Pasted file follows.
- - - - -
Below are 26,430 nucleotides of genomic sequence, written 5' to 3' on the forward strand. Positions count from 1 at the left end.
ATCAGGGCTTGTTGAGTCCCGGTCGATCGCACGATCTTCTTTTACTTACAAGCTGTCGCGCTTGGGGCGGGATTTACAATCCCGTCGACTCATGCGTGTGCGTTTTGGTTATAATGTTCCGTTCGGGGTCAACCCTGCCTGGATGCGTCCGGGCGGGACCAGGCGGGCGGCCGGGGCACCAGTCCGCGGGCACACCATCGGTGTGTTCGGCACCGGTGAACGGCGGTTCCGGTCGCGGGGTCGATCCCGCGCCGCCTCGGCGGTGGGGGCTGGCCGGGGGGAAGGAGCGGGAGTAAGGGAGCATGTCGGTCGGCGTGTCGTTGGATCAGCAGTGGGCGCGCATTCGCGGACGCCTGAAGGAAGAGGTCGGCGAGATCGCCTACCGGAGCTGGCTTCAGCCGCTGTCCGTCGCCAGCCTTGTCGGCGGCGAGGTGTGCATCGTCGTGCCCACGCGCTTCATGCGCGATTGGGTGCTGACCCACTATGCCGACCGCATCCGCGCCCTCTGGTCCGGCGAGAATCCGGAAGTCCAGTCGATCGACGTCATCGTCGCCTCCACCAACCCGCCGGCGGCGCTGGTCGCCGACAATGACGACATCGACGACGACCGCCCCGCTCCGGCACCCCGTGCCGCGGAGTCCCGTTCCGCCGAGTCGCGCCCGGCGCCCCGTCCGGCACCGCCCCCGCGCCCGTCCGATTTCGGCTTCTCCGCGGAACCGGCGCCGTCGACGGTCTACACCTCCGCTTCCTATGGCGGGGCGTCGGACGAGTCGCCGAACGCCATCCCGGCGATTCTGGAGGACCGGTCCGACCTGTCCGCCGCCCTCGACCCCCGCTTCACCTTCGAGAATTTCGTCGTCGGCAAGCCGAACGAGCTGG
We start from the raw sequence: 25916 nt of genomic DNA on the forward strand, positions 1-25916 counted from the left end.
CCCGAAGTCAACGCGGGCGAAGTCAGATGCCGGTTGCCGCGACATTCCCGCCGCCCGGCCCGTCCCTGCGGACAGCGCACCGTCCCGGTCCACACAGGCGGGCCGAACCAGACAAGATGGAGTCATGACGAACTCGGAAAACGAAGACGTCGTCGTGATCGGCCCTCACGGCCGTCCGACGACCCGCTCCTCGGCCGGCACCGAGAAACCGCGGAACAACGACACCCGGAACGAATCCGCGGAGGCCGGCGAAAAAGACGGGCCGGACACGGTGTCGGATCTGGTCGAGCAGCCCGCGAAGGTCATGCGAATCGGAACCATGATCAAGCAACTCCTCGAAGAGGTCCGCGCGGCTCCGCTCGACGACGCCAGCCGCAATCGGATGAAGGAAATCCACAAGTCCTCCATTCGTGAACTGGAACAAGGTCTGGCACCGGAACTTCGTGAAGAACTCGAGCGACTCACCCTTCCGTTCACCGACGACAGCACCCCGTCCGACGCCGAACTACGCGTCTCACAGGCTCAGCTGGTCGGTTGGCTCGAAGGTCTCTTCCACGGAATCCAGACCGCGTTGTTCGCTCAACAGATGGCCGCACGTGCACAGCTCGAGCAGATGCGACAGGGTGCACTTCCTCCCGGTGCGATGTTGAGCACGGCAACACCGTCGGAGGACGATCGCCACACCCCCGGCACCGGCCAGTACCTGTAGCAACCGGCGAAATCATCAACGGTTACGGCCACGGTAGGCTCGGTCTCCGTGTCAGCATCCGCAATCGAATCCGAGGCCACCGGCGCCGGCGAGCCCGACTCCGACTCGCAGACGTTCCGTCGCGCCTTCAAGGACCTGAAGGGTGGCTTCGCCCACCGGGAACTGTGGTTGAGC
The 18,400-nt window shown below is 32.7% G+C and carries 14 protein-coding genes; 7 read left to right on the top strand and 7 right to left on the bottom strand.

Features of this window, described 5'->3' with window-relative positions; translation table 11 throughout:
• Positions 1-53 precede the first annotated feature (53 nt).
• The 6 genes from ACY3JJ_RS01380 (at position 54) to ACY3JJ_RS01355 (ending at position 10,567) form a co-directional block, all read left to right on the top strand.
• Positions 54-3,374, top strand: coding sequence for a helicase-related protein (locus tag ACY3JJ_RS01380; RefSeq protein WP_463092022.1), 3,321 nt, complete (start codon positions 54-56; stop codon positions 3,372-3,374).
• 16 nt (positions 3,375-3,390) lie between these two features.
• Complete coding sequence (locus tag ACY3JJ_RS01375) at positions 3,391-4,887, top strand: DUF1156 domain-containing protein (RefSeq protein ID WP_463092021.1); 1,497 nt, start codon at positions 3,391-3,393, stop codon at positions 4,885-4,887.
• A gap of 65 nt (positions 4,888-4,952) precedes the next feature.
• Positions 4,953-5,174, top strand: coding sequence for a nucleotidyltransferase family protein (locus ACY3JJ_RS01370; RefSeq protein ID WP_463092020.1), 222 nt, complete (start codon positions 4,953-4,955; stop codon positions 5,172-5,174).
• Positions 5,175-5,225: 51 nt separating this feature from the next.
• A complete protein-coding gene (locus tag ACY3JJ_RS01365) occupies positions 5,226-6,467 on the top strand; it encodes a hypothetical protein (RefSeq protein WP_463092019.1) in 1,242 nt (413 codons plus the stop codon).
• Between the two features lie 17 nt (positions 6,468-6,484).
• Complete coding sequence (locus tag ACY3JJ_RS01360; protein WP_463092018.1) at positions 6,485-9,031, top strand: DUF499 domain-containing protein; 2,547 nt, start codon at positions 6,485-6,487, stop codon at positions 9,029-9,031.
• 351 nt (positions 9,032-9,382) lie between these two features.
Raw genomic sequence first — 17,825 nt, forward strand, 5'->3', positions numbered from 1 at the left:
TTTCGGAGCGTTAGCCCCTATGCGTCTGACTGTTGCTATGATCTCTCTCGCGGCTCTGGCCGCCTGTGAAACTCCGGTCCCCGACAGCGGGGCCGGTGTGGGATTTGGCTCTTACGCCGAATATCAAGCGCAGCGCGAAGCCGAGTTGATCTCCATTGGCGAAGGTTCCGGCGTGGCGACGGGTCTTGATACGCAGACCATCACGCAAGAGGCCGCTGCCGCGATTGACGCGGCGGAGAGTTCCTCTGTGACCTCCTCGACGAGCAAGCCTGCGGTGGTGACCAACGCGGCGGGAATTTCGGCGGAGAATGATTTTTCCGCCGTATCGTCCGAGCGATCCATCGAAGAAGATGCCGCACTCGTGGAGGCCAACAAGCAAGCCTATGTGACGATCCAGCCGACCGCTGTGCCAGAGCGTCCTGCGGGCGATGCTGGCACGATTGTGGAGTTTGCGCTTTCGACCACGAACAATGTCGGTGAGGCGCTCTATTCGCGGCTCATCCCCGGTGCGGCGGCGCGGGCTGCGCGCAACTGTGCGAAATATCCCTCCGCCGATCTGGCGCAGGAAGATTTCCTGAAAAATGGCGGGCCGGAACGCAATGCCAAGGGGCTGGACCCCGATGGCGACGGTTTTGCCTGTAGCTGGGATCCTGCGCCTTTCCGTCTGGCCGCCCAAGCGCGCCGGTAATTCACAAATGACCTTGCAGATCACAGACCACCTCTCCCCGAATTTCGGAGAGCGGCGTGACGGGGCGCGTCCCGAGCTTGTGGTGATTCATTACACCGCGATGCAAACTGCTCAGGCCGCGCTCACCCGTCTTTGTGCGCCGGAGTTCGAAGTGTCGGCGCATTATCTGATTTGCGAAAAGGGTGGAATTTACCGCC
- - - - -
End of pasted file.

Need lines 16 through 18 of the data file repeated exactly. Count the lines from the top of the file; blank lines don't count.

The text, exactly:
• Between the two features lie 17 nt (positions 6,468-6,484).
• Complete coding sequence (locus tag ACY3JJ_RS01360; protein WP_463092018.1) at positions 6,485-9,031, top strand: DUF499 domain-containing protein; 2,547 nt, start codon at positions 6,485-6,487, stop codon at positions 9,029-9,031.
• 351 nt (positions 9,032-9,382) lie between these two features.